IrelandsDNA seek participants for new study

IrelandsDNA, in collaboration with Eneclann, are seeking male carriers of the MacPARLAND (MacParthaláin) surname for a new study.  In a piece for the newsletter, Dr Gianpiero Cavalleri, Biomedical Research Lecturer at the Royal College of Surgeons in Ireland and founder of IrelandsDNA, explains how DNA is of use to genealogists and describes IrelandsDNA’s work.  Dr Cavalleri’s research at the RCSI is in population genetics, understanding how the nature of genetic variation in the Irish population and how this variation has been shaped by historical events.

For millennia migrations were pushed out from the middle east and southern Europe, eventually ending in Ireland, the westernmost edge of the great Eurasian peninsula.  Ireland was the last landfall before the limitless horizons of the mighty Atlantic, and its peripheral location has been fundamental in finding the answers to the question – who are the Irish and where did they originally come from?

DNA testing can light pathways back into Ireland’s past as it tells immense stories of deep ancestry, generations beyond the reach of genealogy or written records. All of the Irish are immigrants who travelled from the east, the south and later the north to the farthest end of Europe.  DNA can trace their origins and often even the centuries when they arrived. Those who left Ireland more recently unknowingly carried these stories inside them, in their DNA, no matter how far from home they travelled.

Scientists can unlock these secrets by testing for what are known as DNA markers. Each of us inherits 6 billion letters of DNA, 3 billion from our mother and 3 billion from our father. Occasionally tiny errors of copying are made in reproduction and it is these minute changes that we call markers. They arise in particular places at particular times, and skilled geneticists can locate a marker’s origin and date its creation. By looking at the frequency of genetic markers in modern populations, geneticists can also track the movement of a marker across the globe.

IrelandsDNA is a new company founded with the goal of improving and communicating our understanding of Irish ancestry from the perspective of genetics. There are a number of strands to our research, but much of the work focuses on realising the full potential of the Y chromosome for understanding ancestry.

The Y chromosome is the single largest piece of DNA inherited as a block, and studies have shown that there is about one new genetic variant per generation. This means that complete Y chromosome sequences should, in theory, allow us to reconstruct a family tree of all men on earth, which is accurate to a couple of generations! In reality it is not simple to read all the letters of the Y chromosome, although a very refined tree can be built.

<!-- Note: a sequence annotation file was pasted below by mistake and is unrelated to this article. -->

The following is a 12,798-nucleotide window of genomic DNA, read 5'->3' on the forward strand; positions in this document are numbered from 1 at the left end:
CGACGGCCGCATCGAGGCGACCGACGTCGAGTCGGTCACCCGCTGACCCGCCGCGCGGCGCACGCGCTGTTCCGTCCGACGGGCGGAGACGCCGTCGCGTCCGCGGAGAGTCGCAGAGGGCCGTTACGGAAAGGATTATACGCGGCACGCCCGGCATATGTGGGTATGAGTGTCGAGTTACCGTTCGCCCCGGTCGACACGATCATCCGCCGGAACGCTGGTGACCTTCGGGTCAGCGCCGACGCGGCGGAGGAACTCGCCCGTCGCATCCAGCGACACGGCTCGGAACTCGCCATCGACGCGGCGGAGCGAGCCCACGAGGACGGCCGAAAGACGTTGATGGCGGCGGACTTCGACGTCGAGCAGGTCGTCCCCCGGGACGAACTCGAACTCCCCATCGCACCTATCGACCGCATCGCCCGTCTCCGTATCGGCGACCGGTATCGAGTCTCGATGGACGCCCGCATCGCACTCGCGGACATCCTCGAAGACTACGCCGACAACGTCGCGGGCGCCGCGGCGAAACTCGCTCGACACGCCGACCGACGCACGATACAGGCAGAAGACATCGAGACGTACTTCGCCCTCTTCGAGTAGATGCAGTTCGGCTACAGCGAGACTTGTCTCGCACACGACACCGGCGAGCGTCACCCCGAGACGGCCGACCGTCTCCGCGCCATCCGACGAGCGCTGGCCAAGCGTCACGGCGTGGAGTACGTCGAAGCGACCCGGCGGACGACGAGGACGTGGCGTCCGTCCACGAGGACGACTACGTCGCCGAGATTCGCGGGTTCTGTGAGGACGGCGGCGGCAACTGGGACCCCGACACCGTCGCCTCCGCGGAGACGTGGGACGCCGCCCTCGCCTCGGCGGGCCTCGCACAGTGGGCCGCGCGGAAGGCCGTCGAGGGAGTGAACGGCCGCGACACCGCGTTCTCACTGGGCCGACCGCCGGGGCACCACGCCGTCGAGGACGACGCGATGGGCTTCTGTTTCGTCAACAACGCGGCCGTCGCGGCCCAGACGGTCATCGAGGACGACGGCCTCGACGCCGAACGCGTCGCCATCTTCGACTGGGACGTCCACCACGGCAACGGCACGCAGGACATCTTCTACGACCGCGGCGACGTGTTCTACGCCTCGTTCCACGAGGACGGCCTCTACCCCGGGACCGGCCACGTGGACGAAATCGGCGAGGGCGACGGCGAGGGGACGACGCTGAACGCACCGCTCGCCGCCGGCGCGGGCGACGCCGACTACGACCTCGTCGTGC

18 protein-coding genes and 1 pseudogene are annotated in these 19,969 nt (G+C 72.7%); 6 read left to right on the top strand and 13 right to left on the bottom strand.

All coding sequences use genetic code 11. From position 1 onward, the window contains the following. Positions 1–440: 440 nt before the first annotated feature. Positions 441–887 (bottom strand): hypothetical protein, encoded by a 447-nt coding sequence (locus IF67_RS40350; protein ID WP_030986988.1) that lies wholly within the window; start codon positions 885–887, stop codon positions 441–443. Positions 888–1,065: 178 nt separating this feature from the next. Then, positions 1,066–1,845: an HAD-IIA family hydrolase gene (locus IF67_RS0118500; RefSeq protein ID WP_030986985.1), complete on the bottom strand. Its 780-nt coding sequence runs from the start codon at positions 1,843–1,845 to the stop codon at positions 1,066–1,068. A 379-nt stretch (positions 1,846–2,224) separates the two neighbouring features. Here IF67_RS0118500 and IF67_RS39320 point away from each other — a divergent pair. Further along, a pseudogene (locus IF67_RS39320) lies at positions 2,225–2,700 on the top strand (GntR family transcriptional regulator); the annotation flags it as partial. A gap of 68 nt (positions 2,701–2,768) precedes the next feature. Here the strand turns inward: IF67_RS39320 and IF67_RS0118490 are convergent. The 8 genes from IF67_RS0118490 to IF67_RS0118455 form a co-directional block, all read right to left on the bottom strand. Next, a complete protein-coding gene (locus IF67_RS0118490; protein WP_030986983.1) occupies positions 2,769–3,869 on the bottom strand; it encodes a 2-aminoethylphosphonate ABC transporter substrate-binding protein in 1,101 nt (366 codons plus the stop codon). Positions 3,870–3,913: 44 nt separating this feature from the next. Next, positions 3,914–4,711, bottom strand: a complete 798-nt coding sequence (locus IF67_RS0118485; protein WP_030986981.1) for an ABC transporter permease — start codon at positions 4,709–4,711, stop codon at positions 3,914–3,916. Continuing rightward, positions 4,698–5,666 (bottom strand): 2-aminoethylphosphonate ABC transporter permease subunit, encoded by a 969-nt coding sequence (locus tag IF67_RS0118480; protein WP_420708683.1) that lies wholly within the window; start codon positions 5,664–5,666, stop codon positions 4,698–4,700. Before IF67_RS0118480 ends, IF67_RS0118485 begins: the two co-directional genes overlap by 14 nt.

Early Y chromosome trees included very few markers – typically 37 markers – which restricted the accuracy of historical interpretation. As we improve resolution, the potential for improved interpretation increases too.

In collaboration with Eneclann, IrelandsDNA are initiating a study of the MacPartland surname, to shed light on its origins. The goal of the study is to examine whether all MacPartlands descend from one recent progenitor, or whether different branches exist within the surname group.

The origins of the MacPartland/MacParthaláin name

Edward MacLysaght wrote that the most common spelling of this name was “MacPARLAND derived from the forename – Parthalán or Bartholomew, one of the twelve apostles.”  Other variant spellings of the name include MacParlan, MacPartland, and MacPartlin.  Further variants of this name include MacFarland and MacFarlane, although the latter commonly indicates a similarly named family of Scottish origin.  In rare instances, this name has been changed almost beyond recognition to ‘Bartley’.

We are seeking male carries of the MacPartland surname to participate in this study. All that’s required to participate is a saliva sample! All participants will receive a free IrelandsDNA test.  For further information please contact info@irelandsdna.com

 

 


This entry was posted in Research Tips.